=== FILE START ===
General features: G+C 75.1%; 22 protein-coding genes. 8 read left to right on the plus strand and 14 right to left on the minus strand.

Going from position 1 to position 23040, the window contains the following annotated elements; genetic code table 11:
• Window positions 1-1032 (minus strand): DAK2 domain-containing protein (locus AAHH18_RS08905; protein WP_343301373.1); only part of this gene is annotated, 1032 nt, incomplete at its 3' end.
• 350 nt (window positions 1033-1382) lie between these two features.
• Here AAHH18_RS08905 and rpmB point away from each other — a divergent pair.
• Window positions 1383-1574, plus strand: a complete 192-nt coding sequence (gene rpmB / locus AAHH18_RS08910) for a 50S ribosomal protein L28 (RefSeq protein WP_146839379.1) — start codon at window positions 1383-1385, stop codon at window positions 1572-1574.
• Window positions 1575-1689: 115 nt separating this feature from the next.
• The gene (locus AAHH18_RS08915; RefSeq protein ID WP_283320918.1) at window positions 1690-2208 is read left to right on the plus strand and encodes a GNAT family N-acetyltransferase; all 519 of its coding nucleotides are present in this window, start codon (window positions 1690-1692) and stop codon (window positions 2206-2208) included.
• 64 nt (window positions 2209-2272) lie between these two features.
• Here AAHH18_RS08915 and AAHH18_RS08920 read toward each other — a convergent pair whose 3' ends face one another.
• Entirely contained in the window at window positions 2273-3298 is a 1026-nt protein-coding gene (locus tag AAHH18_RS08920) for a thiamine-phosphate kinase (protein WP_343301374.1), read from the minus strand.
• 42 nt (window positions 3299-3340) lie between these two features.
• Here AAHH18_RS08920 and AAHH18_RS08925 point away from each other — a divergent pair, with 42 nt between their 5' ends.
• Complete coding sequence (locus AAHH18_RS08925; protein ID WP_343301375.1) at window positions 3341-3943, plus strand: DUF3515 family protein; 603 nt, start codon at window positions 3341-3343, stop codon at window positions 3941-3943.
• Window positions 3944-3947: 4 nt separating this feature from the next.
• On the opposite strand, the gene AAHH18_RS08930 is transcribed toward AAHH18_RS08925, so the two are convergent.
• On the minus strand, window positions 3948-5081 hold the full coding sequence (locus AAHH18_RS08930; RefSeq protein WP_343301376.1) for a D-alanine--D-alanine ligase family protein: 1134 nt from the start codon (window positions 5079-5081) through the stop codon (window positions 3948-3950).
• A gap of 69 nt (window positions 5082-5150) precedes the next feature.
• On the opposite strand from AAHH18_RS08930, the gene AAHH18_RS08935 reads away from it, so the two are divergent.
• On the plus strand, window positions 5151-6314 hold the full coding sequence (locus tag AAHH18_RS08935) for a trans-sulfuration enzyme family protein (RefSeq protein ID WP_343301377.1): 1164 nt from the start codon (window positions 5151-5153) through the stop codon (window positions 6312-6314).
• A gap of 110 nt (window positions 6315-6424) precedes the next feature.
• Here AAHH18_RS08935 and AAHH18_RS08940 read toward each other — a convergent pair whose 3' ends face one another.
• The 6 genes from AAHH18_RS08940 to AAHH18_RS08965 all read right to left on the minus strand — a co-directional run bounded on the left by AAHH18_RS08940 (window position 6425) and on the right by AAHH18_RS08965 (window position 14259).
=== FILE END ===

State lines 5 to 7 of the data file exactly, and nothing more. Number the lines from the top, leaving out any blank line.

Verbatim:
• Here AAHH18_RS08905 and rpmB point away from each other — a divergent pair.
• Window positions 1383-1574, plus strand: a complete 192-nt coding sequence (gene rpmB / locus AAHH18_RS08910) for a 50S ribosomal protein L28 (RefSeq protein WP_146839379.1) — start codon at window positions 1383-1385, stop codon at window positions 1572-1574.
• Window positions 1575-1689: 115 nt separating this feature from the next.